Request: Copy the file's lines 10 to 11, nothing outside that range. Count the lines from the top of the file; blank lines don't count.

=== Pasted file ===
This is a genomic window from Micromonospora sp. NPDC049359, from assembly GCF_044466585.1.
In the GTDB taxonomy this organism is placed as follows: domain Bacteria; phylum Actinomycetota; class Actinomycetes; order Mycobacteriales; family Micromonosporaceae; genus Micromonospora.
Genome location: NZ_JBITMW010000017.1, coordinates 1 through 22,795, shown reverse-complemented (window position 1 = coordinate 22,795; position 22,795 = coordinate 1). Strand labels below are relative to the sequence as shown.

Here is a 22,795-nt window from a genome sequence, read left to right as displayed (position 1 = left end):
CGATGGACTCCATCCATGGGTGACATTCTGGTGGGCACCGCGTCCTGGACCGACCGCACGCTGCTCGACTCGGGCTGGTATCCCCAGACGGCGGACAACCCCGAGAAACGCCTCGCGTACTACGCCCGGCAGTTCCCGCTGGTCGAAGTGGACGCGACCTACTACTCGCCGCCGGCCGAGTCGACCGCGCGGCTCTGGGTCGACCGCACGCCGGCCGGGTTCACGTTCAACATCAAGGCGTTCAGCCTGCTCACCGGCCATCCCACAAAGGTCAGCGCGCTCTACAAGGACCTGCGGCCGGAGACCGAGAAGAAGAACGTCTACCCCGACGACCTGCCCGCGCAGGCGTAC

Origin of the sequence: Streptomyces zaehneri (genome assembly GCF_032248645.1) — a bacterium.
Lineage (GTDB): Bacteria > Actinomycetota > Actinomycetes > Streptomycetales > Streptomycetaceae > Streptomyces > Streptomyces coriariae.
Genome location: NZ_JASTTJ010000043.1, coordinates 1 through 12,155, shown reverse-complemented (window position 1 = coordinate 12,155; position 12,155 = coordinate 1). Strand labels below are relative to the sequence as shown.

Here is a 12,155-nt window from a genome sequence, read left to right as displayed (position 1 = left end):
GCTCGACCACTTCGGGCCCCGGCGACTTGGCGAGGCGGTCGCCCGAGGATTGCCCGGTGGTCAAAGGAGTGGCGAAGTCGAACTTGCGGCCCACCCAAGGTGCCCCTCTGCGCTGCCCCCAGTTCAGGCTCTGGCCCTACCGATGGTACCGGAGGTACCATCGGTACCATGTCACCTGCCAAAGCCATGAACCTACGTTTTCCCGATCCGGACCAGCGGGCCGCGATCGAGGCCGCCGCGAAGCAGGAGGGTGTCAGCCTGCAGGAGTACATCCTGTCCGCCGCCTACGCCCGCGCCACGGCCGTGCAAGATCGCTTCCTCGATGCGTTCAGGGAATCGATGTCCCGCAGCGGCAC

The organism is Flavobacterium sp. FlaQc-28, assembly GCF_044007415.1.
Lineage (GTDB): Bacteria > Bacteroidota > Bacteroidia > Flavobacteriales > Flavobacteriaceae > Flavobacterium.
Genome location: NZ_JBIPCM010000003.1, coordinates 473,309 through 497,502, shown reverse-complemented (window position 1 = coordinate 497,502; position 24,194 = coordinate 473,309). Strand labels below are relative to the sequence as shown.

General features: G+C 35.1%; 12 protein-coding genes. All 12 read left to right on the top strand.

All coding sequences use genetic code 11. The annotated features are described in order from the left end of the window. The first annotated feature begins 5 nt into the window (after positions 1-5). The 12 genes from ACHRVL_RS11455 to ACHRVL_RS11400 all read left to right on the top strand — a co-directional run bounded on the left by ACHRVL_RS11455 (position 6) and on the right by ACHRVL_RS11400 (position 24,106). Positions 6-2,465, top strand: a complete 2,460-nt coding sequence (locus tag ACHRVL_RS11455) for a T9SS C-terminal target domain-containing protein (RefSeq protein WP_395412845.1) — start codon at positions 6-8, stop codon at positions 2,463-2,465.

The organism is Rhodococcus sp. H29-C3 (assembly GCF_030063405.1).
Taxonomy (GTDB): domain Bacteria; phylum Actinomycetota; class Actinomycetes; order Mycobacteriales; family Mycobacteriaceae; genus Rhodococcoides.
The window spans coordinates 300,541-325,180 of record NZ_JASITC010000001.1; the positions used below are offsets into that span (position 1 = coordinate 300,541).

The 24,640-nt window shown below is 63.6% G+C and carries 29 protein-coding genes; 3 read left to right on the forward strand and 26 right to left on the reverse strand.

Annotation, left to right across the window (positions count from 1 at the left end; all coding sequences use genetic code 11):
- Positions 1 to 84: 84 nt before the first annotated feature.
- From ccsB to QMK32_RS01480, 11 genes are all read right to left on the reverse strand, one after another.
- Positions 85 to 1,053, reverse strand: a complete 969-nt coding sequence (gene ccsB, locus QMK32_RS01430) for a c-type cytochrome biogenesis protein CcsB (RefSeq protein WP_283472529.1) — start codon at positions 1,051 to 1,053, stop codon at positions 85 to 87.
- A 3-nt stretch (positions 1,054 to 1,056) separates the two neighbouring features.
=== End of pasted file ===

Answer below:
GCTCGACCACTTCGGGCCCCGGCGACTTGGCGAGGCGGTCGCCCGAGGATTGCCCGGTGGTCAAAGGAGTGGCGAAGTCGAACTTGCGGCCCACCCAAGGTGCCCCTCTGCGCTGCCCCCAGTTCAGGCTCTGGCCCTACCGATGGTACCGGAGGTACCATCGGTACCATGTCACCTGCCAAAGCCATGAACCTACGTTTTCCCGATCCGGACCAGCGGGCCGCGATCGAGGCCGCCGCGAAGCAGGAGGGTGTCAGCCTGCAGGAGTACATCCTGTCCGCCGCCTACGCCCGCGCCACGGCCGTGCAAGATCGCTTCCTCGATGCGTTCAGGGAATCGATGTCCCGCAGCGGCAC

The organism is Flavobacterium sp. FlaQc-28, assembly GCF_044007415.1.